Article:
I was not a rebel. I didn't cut classes in high school, smoke behind the cafeteria or do things with boys in the backseats of cars. I wore pleated skirts with matching knee socks and turned my homework in on time. My crowd didn't smoke weed, drink or curse. (Not yet, anyway.) We played guitars, folk danced and pored over the text on the backs of album covers as if they were the Rosetta Stone.
At the time, my record collection was comparatively tame. The only questionable album was "The Greatest Hits of Ray Charles," which contained grunts and groans of a decidedly raunchy nature. But that wasn't what drove my parents over the edge. It was a Bob Dylan's "The Times They Are A-Changin'" which, for reasons that only make sense to a 15-year-old, I played over and over, at considerable volume, trying to memorize the words. "Come mothers and fathers throughout the land / don't criticize what you can't understand …"
Admittedly, Dylan's voice could test the patience of any parents who came of age to the silky crooning of Sinatra. Somewhere between a creaking door and a goat being slaughtered, Dylan aimed for "authenticity" over harmonics. The summer day in question, the windows were open and my father was mowing the lawn. You would think that a mower could drown out Dylan's lament. "Your sons and your daughters are beyond your command."
Apparently not. Somewhere between the sixteenth and twentieth time I lifted the needle to replay the song, my father had enough. He stopped cutting the grass and charged up the stairs, two at a time. Without a word, he snatched the album off the record player and broke it over his knee.
"But that's not mine. I borrowed it," I cried.
That didn't stop my father. He proceeded to snap six vinyl albums in half as if they were cookies. Not just Dylan, but Joan Baez and Peter, Paul and Mary. Watching him, something inside me snapped too. It was the first time I saw my father's rage directed not at something I had done or said, but at an idea that challenged his authority. No man in his late 40s wants to be told "Your old road is rapidly aging"—especially not by his teenage daughter.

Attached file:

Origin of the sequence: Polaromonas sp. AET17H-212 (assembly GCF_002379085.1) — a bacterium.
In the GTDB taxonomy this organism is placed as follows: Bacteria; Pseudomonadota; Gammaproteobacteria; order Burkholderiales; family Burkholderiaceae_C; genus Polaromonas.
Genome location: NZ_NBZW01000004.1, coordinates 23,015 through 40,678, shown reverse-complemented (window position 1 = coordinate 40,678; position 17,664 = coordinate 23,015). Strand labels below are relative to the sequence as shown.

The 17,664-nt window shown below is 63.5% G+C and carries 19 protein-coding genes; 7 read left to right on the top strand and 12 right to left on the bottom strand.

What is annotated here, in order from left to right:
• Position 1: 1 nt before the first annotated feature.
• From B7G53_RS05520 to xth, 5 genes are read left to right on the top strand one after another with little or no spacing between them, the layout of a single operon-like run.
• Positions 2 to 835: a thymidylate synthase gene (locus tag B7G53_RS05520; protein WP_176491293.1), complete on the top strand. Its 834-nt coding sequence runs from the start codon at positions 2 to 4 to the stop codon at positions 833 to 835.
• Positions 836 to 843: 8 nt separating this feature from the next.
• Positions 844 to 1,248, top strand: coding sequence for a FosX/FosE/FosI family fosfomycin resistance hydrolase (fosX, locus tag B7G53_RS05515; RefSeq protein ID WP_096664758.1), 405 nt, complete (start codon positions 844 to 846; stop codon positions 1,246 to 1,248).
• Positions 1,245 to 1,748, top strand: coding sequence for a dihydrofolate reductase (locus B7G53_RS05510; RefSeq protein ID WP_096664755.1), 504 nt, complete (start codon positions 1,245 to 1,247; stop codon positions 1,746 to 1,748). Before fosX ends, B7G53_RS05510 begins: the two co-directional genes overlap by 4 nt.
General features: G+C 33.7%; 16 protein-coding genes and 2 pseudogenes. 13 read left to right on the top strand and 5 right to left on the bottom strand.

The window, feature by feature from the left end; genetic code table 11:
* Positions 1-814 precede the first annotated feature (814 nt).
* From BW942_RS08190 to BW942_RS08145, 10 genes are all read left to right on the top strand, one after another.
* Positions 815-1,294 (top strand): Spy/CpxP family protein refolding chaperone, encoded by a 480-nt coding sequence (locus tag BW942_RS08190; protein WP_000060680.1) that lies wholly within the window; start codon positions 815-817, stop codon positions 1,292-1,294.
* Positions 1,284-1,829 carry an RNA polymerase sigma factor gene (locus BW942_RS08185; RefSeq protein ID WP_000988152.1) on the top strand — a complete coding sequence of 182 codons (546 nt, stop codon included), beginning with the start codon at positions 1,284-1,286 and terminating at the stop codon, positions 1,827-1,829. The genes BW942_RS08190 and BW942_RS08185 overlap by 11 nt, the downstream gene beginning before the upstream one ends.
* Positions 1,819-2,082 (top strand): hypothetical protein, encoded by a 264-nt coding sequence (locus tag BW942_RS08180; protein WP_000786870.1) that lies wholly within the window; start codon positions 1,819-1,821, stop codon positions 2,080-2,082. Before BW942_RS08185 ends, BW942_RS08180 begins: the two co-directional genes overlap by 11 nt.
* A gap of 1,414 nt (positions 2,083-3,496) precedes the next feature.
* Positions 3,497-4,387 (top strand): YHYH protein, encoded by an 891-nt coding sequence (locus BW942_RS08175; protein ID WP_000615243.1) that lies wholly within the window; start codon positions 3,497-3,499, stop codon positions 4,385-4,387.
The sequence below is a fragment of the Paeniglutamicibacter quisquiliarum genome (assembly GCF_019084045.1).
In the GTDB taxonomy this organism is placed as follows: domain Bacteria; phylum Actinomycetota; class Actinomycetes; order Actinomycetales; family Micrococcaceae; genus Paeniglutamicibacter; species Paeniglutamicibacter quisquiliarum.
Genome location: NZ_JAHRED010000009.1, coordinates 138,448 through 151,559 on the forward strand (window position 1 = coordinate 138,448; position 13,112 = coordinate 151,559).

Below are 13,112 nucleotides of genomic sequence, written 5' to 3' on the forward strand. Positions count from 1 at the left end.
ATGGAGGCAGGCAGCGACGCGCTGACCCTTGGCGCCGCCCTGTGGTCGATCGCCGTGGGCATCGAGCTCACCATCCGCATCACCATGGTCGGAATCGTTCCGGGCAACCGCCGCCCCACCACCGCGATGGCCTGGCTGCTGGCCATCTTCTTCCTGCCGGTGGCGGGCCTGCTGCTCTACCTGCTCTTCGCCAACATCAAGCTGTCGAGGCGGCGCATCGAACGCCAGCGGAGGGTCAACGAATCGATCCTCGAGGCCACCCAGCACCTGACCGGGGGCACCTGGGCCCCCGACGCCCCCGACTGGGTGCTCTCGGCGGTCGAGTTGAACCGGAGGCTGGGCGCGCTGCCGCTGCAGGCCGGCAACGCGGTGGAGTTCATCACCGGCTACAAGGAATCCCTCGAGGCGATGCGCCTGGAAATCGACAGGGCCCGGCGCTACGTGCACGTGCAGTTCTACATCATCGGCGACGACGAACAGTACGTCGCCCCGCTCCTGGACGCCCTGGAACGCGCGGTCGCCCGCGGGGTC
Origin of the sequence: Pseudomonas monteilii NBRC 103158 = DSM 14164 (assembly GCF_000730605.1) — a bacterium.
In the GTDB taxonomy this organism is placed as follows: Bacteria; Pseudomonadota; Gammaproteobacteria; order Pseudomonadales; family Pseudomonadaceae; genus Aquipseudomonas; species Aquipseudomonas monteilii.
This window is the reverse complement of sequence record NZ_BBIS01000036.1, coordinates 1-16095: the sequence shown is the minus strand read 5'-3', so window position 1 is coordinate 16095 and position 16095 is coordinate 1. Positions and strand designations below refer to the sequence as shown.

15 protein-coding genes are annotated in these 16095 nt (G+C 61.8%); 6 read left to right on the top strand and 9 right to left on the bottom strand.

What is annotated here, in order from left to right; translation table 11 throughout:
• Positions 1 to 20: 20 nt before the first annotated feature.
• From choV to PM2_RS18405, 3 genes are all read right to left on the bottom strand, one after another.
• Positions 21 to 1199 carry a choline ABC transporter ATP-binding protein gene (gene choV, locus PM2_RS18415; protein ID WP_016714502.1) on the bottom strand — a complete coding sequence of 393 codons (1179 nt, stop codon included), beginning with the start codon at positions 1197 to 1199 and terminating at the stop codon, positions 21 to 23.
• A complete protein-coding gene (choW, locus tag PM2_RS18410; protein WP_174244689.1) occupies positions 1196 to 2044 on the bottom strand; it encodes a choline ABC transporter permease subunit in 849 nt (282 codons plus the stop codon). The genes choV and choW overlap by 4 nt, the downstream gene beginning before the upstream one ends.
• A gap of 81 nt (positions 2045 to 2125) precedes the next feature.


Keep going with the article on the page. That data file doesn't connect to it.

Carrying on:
I realized, in those moments of sheer rage, that my father was angry because he was frightened. Not of folk singers. But of a future that was spiraling out of his control. "Better get out on the new one if you can't lend a hand / Because the times they are a-changing."
Were they ever. Within three years, I would be doing all the things that terrified him. Having sex. Getting high. Having opinions. Some of which were so threatening to his worldview that he used my mother as an intermediary. I got phone calls.
"Your father saw you walking down Chestnut Street today without a bra. It upsets him," my mother said.
What? I wore a 32 AA. Or this:
"Your father says you are going to NAACP meetings. Is this true?" asked Mom.
"Um. No. Where did he get that idea?"
"He says that every Thursday night you go to a meeting."
"I'm taking an evening class in belly dancing at the Y."
Silence. That might've been worse than the NAACP.
In retrospect, by breaking my beloved record albums that day long ago, my father did me a favor. He gave me permission to rebel, to be my own person and to recognize "fellow travelers" of which there were millions. We were easy to spot: long hair, faded jeans, gypsy skirts, no bras. We traded in our parents' values for our own: shacking up, not marrying. Working just long enough to buy airfare to Europe. Staying in crash pads, not hotels. We even had our own soundtrack. Whether you were a Deadhead or a fan of the Stones or Beatles, to this day, there is an album that tells your story.
Me? I remained a Dylan follower until his 1969 "Nashville Skyline" album. After that, there was too much happening to hum along. Vietnam. Nixon. Woodstock. Altamont. The My Lai massacre. The Manson murders. Three hundred students shutting down Harvard. The Chicago Eight. Stonewall. If you were singing, you weren't paying attention.
These days, I listen to new music on local college radio stations while driving just to stay "relevant." I mean, who doesn't bust a move to Bruno Mars "Uptown Funk"? However, when the news cycle threatens nuclear war, political mayhem and doughnuts that glow in the dark, I flash back to the soundtrack of my youth.
"There's a battle outside
And it is ragin'.
It'll soon shake your windows
And rattle your walls
For the times they are a-changin'."
My father may have broken my records, but the spirit of the '60s will live on forever.